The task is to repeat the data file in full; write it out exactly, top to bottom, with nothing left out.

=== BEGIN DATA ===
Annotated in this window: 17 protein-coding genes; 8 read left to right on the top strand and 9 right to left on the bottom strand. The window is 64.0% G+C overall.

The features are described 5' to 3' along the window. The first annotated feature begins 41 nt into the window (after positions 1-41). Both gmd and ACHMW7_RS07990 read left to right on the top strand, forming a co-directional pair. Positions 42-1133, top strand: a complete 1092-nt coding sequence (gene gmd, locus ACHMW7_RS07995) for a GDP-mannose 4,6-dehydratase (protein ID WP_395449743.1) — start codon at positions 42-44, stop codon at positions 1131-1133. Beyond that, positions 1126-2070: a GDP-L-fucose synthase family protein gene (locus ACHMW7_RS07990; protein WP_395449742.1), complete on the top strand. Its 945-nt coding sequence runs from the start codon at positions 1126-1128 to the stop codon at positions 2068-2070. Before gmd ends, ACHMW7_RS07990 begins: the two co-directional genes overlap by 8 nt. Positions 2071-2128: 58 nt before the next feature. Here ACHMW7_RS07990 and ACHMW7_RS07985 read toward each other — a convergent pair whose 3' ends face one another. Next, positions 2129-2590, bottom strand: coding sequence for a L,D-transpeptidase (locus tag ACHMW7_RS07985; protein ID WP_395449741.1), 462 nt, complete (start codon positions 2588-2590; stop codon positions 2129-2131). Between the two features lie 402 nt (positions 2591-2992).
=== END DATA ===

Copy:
Annotated in this window: 17 protein-coding genes; 8 read left to right on the top strand and 9 right to left on the bottom strand. The window is 64.0% G+C overall.

The features are described 5' to 3' along the window. The first annotated feature begins 41 nt into the window (after positions 1-41). Both gmd and ACHMW7_RS07990 read left to right on the top strand, forming a co-directional pair. Positions 42-1133, top strand: a complete 1092-nt coding sequence (gene gmd, locus ACHMW7_RS07995) for a GDP-mannose 4,6-dehydratase (protein ID WP_395449743.1) — start codon at positions 42-44, stop codon at positions 1131-1133. Beyond that, positions 1126-2070: a GDP-L-fucose synthase family protein gene (locus ACHMW7_RS07990; protein WP_395449742.1), complete on the top strand. Its 945-nt coding sequence runs from the start codon at positions 1126-1128 to the stop codon at positions 2068-2070. Before gmd ends, ACHMW7_RS07990 begins: the two co-directional genes overlap by 8 nt. Positions 2071-2128: 58 nt before the next feature. Here ACHMW7_RS07990 and ACHMW7_RS07985 read toward each other — a convergent pair whose 3' ends face one another. Next, positions 2129-2590, bottom strand: coding sequence for a L,D-transpeptidase (locus tag ACHMW7_RS07985; protein ID WP_395449741.1), 462 nt, complete (start codon positions 2588-2590; stop codon positions 2129-2131). Between the two features lie 402 nt (positions 2591-2992).